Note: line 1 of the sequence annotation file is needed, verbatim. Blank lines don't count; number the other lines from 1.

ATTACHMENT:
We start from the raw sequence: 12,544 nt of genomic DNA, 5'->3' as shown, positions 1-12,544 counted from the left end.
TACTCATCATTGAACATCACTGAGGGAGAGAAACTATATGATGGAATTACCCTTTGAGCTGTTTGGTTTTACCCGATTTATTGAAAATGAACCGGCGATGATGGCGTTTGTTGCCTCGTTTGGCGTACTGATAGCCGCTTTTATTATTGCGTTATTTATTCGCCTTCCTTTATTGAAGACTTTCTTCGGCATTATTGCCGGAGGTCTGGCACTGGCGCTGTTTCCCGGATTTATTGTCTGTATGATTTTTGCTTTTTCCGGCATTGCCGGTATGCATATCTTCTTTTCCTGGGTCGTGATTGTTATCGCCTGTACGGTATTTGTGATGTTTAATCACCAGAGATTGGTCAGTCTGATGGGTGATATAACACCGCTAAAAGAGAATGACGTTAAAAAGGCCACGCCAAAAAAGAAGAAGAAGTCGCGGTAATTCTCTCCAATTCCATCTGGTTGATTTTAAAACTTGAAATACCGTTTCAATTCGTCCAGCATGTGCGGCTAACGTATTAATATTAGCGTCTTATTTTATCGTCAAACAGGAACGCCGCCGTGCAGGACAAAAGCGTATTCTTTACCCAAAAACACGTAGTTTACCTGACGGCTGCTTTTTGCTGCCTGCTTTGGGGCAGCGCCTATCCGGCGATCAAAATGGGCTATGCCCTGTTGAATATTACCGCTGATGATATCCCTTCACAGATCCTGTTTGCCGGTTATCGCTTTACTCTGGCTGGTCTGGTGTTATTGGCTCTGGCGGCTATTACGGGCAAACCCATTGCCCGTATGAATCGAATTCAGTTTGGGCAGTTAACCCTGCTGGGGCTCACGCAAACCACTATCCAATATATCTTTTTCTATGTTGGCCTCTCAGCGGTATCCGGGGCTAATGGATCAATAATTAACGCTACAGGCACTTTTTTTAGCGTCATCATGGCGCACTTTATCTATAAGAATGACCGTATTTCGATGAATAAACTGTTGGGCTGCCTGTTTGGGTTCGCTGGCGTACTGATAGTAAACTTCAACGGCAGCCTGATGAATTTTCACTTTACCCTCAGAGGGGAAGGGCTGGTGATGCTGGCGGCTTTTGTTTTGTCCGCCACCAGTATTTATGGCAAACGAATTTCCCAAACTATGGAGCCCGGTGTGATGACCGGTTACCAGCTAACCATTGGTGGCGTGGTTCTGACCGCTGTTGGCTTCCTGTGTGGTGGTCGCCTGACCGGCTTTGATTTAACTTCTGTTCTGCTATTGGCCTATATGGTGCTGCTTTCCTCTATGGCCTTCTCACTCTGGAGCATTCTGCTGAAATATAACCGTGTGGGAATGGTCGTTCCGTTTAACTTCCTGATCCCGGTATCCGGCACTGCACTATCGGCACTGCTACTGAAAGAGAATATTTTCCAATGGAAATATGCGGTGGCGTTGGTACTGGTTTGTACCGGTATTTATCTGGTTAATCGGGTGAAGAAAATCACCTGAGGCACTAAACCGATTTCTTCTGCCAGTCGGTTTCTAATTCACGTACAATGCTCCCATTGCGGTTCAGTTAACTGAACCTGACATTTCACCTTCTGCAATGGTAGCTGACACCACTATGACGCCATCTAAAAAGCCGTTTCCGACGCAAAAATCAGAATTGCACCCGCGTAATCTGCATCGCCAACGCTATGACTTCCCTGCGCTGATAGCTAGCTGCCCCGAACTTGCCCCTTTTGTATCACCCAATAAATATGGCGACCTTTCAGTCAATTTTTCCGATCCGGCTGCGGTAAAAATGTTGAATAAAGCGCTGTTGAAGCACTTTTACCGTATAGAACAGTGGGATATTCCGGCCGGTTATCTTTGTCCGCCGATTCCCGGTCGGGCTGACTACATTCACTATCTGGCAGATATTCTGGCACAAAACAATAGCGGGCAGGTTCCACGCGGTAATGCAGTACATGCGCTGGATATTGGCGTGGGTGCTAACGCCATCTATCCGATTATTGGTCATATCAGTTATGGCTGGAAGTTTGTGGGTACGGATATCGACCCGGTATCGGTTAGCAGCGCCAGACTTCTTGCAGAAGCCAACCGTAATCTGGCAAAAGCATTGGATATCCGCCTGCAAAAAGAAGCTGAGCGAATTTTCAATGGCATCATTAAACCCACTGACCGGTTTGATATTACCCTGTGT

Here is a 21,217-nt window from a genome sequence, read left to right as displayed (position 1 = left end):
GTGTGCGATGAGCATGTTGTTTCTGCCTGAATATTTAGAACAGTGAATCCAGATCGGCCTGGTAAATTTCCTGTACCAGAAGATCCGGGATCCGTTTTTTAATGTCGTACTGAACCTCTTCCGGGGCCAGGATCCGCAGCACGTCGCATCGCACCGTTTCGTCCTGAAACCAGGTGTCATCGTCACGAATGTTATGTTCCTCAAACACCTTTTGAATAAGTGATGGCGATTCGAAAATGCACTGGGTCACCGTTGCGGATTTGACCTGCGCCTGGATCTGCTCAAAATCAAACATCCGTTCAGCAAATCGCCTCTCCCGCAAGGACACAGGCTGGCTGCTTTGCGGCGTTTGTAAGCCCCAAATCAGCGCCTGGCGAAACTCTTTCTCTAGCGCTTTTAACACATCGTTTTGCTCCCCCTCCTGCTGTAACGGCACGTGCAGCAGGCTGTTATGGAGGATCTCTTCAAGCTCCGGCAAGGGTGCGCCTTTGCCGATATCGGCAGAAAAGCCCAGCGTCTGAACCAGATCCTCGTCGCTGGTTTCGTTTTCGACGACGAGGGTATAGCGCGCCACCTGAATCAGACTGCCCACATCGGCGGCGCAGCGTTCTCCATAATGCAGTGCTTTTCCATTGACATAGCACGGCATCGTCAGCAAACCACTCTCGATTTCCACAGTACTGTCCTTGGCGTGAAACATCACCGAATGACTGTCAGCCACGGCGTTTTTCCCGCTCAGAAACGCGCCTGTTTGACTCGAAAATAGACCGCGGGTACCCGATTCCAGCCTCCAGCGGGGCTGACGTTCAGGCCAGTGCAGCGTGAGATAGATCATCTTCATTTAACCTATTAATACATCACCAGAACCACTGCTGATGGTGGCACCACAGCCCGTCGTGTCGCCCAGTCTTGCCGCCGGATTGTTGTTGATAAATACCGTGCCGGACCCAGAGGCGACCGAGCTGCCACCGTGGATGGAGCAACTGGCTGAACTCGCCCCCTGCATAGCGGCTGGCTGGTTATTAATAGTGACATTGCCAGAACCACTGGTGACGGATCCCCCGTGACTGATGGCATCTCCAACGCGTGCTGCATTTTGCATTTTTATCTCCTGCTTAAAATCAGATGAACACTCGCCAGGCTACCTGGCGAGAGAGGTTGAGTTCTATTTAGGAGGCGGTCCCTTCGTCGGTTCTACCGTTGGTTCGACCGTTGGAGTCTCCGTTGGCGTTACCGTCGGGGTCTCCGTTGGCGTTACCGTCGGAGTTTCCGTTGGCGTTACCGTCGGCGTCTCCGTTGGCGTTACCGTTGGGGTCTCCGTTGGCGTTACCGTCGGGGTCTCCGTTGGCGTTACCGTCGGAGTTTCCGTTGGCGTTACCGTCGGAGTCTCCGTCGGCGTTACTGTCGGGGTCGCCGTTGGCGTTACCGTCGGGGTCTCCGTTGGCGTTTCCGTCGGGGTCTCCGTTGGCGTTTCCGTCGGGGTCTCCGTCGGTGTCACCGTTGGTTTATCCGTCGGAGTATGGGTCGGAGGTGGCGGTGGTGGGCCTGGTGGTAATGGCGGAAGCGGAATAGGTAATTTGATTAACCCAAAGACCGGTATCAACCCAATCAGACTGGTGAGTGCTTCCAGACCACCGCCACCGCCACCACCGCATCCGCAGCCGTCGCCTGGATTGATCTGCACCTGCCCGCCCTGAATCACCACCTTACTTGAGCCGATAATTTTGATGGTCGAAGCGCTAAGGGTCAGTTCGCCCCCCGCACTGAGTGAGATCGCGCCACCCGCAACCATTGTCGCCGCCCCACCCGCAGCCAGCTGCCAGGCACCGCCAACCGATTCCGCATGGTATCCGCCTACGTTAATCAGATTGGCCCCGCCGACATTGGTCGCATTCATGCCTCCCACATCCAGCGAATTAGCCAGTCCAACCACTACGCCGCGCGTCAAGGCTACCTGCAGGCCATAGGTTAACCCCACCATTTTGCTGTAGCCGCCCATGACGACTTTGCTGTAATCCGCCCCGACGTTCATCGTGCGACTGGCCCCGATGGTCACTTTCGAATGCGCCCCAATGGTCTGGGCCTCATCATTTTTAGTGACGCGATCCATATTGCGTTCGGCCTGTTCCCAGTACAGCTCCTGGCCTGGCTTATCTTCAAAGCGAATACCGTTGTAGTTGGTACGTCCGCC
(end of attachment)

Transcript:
We start from the raw sequence: 12,544 nt of genomic DNA, 5'->3' as shown, positions 1-12,544 counted from the left end.